Saturday, August 17, 2013

REVIEW: Squabbit Farm / J. Owen

TITLE: Squabbit Farm
PUBLISHER: Self-Published

Comedy - Satire/Dark Comedy

Squabbit Farm is a quick read, being short and to-the-point.

Third person omniscient. This book is written with a satirical lilt, so the narrator himself (and you'll see by the end that it is a "him") is one of the characters.

Squabbit Farm is the satirical tale of a fictional race of sentient, bunny-like critters living in an idyllic world of green fields and blue skies. Although the everyman Robert Fluffenstein is ostensibly the main character, the real star of the story is the narrator himself. J. Owen writes with a distinctive voice that brings his dark comedy to life. I just happened to be listening to Good Omens, the Neil Gaiman/Terry Prachett satire about the end of the world, on audiobook around the same time as I was reading Squabbit Farm on my Kindle. While the subject matter is pretty different (although they're both about the end of the world), the two books share a similar dry sense of humor. I could practically hear the narrator for the Good Omens audiobook in my head while reading Squabbit Farm.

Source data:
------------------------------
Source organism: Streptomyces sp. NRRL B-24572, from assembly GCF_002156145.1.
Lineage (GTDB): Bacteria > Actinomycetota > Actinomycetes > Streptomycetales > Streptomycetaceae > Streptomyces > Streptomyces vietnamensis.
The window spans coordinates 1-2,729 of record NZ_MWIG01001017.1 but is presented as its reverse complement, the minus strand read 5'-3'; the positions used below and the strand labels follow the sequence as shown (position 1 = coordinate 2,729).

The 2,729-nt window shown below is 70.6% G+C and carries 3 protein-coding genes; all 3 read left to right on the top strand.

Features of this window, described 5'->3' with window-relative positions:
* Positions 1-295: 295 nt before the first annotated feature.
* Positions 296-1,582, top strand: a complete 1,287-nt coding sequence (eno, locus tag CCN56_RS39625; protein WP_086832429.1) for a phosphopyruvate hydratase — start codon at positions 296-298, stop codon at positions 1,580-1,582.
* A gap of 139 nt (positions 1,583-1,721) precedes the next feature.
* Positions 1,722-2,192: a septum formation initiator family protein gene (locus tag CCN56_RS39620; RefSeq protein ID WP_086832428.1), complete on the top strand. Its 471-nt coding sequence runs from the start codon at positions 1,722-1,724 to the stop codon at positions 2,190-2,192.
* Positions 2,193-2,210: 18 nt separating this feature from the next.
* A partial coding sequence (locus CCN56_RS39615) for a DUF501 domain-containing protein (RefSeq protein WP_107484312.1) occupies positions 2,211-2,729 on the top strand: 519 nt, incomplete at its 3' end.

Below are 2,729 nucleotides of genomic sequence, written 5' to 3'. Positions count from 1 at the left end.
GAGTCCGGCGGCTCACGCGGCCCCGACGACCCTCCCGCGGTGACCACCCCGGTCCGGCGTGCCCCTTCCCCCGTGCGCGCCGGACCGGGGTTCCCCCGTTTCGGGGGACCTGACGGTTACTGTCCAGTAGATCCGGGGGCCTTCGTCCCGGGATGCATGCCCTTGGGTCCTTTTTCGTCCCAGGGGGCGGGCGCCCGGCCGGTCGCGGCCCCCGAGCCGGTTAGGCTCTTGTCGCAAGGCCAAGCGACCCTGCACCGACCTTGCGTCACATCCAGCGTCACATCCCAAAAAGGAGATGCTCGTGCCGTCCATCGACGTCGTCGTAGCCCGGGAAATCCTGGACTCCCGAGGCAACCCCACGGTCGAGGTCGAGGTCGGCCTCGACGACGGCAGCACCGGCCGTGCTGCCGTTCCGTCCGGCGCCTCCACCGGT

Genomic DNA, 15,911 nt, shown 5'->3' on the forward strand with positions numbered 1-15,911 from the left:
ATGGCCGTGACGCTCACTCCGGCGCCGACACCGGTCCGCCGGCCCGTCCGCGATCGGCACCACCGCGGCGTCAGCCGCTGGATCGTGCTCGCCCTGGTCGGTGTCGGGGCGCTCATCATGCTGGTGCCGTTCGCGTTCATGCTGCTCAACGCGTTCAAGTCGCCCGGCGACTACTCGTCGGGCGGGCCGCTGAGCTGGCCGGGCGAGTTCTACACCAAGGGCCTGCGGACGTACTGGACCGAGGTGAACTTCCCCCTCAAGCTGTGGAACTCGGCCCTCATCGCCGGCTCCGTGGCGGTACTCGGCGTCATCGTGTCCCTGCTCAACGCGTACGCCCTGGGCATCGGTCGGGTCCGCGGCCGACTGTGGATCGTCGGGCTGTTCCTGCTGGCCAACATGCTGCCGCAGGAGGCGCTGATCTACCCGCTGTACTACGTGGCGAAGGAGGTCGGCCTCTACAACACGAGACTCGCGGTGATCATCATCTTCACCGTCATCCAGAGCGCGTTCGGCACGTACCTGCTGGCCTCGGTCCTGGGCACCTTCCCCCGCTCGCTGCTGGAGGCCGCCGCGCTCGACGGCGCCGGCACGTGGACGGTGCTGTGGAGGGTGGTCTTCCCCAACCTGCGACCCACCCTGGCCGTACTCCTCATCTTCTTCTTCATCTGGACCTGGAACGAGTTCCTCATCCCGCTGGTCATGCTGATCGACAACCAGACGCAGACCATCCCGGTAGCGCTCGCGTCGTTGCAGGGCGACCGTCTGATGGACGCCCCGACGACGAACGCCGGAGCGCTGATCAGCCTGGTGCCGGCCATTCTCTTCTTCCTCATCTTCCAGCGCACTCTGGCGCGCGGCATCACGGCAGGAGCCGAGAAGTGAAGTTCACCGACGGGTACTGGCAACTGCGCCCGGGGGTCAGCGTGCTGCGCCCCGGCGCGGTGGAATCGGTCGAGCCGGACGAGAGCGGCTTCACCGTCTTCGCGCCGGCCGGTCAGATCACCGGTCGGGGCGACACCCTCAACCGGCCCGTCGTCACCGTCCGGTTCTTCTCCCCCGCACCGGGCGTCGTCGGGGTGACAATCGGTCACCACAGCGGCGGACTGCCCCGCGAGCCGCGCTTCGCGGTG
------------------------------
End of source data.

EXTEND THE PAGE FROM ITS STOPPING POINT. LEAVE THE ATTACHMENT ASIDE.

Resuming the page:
Squabbit Farm brings to mind another critter-centric satire: George Orwell's classic Animal Farm. In fact, just as Animal Farm is a thinly veiled allegory for the Russian Revolution and the communist rule under Stalin that followed, Squabbit Farm is a thinly veiled - if more exaggerated and bizarre - allegory for twenty-first century politics. It's almost a protest novel, depicting how technological advances and warmongering turn the picturesque Squabbit Farm into a totalitarian dystopia. While stand-ins for familiar sights such as social media, bureaucracy, and jingoism are instantly recognizable, Owen keeps the allegory from getting too heavy-handed through his wry wit. Even Squabbit Farm's darkest moments are told in an offhand, incongruently cheerful tone. It reads like a children's book gone wrong.

The key difference between Squabbit Farm and its comparable predecessor is that while Animal Farm is clearly about one particular place and time, Squabbit Farm is broader. It could apply to any country, really. Its faux lightheartedness also takes away any perception of judgment; this isn't a "shame on you" book. More of a "I see what's happening, and I'm just going to laugh about it because there's nothing else I can do" book. The happenings are more outlandish and exaggerated - for instance, the Squabbit version of the Internet is invented and implemented in a matter of days. Other than the thinly veiled allegories, the limits of reality are completely ignored.

While reminiscient of Animal Farm in subject and Good Omens in tone, Squabbit Farm is original in its warped sense of humor. Funny, engaging, and daringly unique, Squabbit Farm is a thoroughly entertaining read. Best of all, behind all the weirdness is an intelligent and well-produced dystopian satire.

This book is very well edited. I didn't find any errors.

This book contains references to sex, drugs, and violence, but everything is depicted in an offhand, satirical manner. There's nothing graphic or gruesome.

Squabbit Farm is J. Owen's first published book.

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